• I have to agree with you James. I believe airports should be assessing the risk to other passengers, not to themselves. There could be situations where someone is terminally ill for example and is willing to take the risk so why should they be stopped. As long as you are not infectious and fit to fly it’s fine. How they prove that is another matter. I’m sure within a few months there will be businesses offering to do tests and give you some sort of certificate of being non COVID

  6. Dear Michelle, I love reading your website and appreciate the love and care you clearly take in nurturing your baby! Keep up the good work!

  7. Dear michelle
    I love this site. I’m very glad you’re managing to keep it going and if that means a few adverts then it really doesn’t matter.
    Thank you to you and your team.

  8. Richard Hague | 7 May 2020 at 7:57 am |

    Michelle

    Ads dont bother me at all – what site doesnt have them?! The blog has been even more useful than ever over the last couple of months and I’d echo Annas (6.27am) comments.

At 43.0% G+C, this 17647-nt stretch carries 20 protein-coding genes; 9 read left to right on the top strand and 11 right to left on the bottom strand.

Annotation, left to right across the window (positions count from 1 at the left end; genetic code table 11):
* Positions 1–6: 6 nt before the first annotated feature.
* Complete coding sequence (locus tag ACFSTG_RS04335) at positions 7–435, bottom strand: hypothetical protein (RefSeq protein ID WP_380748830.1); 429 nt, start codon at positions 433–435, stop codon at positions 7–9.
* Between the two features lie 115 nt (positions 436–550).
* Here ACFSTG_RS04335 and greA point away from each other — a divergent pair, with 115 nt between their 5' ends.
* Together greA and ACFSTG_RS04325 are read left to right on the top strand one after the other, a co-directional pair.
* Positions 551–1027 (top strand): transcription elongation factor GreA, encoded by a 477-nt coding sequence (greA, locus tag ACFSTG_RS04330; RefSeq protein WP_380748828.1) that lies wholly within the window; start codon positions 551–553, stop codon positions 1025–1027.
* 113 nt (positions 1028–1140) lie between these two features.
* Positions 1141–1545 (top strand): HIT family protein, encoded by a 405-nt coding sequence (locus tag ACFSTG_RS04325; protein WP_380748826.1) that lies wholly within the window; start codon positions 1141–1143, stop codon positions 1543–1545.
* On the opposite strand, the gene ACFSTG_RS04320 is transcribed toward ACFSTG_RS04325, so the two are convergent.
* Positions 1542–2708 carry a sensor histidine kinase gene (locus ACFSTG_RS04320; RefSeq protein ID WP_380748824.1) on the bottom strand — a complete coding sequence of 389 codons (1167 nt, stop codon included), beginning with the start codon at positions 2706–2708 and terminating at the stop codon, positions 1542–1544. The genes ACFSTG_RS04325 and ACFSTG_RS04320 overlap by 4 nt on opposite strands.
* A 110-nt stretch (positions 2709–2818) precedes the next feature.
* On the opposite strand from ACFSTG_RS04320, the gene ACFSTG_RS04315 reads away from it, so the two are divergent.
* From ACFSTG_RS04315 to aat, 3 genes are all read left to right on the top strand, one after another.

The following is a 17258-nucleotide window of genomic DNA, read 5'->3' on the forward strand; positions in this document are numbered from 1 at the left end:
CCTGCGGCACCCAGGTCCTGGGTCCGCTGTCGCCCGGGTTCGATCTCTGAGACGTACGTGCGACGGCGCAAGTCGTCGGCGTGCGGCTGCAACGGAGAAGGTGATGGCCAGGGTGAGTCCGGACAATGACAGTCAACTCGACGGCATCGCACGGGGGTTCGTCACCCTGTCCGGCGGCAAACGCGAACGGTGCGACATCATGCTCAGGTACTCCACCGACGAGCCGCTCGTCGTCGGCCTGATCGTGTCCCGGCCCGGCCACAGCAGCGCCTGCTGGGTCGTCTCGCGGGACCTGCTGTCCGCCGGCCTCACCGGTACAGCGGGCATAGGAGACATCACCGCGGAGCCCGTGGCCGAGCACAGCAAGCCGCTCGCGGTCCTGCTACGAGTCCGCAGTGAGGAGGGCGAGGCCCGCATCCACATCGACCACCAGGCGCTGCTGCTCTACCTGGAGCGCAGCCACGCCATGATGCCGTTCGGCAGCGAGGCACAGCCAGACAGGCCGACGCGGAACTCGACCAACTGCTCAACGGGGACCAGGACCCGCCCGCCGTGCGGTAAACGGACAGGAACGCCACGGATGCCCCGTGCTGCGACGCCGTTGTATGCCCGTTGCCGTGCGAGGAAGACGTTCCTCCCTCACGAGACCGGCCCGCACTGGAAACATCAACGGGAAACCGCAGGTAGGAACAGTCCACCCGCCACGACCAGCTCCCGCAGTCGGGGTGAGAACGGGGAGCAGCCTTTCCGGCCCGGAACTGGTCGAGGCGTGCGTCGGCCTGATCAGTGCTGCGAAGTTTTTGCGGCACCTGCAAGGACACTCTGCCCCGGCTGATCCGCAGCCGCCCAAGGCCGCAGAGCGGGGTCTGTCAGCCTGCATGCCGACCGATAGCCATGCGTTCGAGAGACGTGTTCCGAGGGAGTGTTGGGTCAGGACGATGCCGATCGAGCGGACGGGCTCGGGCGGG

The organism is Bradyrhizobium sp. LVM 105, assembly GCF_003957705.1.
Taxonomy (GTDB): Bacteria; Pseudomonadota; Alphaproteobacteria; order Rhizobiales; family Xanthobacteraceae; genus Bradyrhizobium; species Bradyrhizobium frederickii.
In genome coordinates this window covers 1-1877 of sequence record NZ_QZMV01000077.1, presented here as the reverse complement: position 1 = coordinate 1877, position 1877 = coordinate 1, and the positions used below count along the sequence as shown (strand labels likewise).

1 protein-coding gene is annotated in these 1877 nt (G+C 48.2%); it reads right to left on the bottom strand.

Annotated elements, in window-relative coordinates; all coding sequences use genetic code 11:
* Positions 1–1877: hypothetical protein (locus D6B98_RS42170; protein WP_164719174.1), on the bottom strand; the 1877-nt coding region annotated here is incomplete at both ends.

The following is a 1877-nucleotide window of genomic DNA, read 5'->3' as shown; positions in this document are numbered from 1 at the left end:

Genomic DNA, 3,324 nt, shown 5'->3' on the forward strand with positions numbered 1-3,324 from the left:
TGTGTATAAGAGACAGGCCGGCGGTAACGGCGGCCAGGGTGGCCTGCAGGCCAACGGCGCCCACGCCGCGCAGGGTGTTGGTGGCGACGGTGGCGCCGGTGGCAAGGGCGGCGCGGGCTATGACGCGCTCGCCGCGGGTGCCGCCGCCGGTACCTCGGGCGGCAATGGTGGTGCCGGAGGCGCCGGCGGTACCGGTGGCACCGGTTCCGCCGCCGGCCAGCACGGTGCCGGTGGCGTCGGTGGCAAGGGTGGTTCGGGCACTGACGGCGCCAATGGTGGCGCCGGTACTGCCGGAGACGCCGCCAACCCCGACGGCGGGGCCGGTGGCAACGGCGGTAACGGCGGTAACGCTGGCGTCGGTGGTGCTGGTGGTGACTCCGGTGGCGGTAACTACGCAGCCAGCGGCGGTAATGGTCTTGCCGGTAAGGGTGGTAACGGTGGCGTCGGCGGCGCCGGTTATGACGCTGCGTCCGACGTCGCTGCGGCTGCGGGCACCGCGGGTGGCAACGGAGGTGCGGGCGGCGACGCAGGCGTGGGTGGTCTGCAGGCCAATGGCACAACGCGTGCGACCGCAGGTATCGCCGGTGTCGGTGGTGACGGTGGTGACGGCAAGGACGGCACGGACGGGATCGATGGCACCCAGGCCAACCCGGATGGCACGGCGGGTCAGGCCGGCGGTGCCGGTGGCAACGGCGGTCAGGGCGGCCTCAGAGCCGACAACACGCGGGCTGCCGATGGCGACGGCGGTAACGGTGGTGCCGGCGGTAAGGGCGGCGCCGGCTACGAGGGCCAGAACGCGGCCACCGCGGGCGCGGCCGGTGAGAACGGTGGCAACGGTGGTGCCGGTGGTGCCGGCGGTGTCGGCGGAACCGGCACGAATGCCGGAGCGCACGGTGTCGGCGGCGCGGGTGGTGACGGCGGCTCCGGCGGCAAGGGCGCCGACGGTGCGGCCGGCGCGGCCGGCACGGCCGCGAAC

Keep up the great work.

  9. Hi Michele, congratulations on being appointed to write for Forbes! The ads as the bottom is a better idea so it doesn’t interfere .with the flow of your articles. Keep up your great work and don’t let the critics get to you.

  10. Hi Michele
    there is a typo – should be off not of
    Richard Branson was “cutting of your nose

  11. Shaneen Benson | 7 May 2020 at 10:13 am |

    In all honesty the ads don’t bother me at all. Personally I just scroll past as I’d do on any other site.
    It’s a reality in today’s environment to enable many blogs to be able to continue.
    I’d rather have the ads and not the subscription. I’ve learnt a lot and saved a lot of money with your tips.
    Ignore he nasty comments. The complainers don’t have to follow if they find the ads intrusive.